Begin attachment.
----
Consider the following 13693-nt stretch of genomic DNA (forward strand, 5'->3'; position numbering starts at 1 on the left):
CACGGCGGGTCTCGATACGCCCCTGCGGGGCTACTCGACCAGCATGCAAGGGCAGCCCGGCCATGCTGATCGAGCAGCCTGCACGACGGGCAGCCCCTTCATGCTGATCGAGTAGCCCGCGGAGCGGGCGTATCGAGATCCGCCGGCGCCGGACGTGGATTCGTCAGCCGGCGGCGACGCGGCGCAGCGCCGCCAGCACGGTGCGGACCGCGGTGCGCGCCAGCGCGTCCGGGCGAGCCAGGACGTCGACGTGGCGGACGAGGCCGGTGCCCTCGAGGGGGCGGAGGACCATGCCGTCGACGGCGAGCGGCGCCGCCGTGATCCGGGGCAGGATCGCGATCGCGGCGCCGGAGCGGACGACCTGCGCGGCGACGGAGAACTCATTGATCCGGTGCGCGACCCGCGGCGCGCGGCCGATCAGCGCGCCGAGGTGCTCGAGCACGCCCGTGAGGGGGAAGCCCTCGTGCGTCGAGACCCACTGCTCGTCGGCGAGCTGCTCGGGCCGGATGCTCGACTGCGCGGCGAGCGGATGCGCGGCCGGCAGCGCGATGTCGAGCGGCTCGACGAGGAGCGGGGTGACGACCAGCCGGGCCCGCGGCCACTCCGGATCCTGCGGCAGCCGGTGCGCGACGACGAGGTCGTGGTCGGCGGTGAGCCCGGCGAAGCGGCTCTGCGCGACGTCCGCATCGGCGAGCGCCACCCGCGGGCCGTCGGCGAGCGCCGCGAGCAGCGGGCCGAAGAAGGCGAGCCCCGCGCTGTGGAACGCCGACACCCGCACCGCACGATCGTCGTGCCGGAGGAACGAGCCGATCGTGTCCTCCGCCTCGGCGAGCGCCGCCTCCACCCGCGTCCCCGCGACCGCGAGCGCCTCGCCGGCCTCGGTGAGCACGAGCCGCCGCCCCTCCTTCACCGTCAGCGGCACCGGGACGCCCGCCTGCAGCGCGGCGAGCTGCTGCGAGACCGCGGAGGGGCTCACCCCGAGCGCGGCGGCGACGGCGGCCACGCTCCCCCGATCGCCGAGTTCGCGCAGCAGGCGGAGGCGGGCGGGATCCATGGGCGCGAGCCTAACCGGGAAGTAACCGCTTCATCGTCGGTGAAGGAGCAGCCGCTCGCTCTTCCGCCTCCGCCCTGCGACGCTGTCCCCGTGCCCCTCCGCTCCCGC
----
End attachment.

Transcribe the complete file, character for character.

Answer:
Consider the following 13693-nt stretch of genomic DNA (forward strand, 5'->3'; position numbering starts at 1 on the left):
CACGGCGGGTCTCGATACGCCCCTGCGGGGCTACTCGACCAGCATGCAAGGGCAGCCCGGCCATGCTGATCGAGCAGCCTGCACGACGGGCAGCCCCTTCATGCTGATCGAGTAGCCCGCGGAGCGGGCGTATCGAGATCCGCCGGCGCCGGACGTGGATTCGTCAGCCGGCGGCGACGCGGCGCAGCGCCGCCAGCACGGTGCGGACCGCGGTGCGCGCCAGCGCGTCCGGGCGAGCCAGGACGTCGACGTGGCGGACGAGGCCGGTGCCCTCGAGGGGGCGGAGGACCATGCCGTCGACGGCGAGCGGCGCCGCCGTGATCCGGGGCAGGATCGCGATCGCGGCGCCGGAGCGGACGACCTGCGCGGCGACGGAGAACTCATTGATCCGGTGCGCGACCCGCGGCGCGCGGCCGATCAGCGCGCCGAGGTGCTCGAGCACGCCCGTGAGGGGGAAGCCCTCGTGCGTCGAGACCCACTGCTCGTCGGCGAGCTGCTCGGGCCGGATGCTCGACTGCGCGGCGAGCGGATGCGCGGCCGGCAGCGCGATGTCGAGCGGCTCGACGAGGAGCGGGGTGACGACCAGCCGGGCCCGCGGCCACTCCGGATCCTGCGGCAGCCGGTGCGCGACGACGAGGTCGTGGTCGGCGGTGAGCCCGGCGAAGCGGCTCTGCGCGACGTCCGCATCGGCGAGCGCCACCCGCGGGCCGTCGGCGAGCGCCGCGAGCAGCGGGCCGAAGAAGGCGAGCCCCGCGCTGTGGAACGCCGACACCCGCACCGCACGATCGTCGTGCCGGAGGAACGAGCCGATCGTGTCCTCCGCCTCGGCGAGCGCCGCCTCCACCCGCGTCCCCGCGACCGCGAGCGCCTCGCCGGCCTCGGTGAGCACGAGCCGCCGCCCCTCCTTCACCGTCAGCGGCACCGGGACGCCCGCCTGCAGCGCGGCGAGCTGCTGCGAGACCGCGGAGGGGCTCACCCCGAGCGCGGCGGCGACGGCGGCCACGCTCCCCCGATCGCCGAGTTCGCGCAGCAGGCGGAGGCGGGCGGGATCCATGGGCGCGAGCCTAACCGGGAAGTAACCGCTTCATCGTCGGTGAAGGAGCAGCCGCTCGCTCTTCCGCCTCCGCCCTGCGACGCTGTCCCCGTGCCCCTCCGCTCCCGC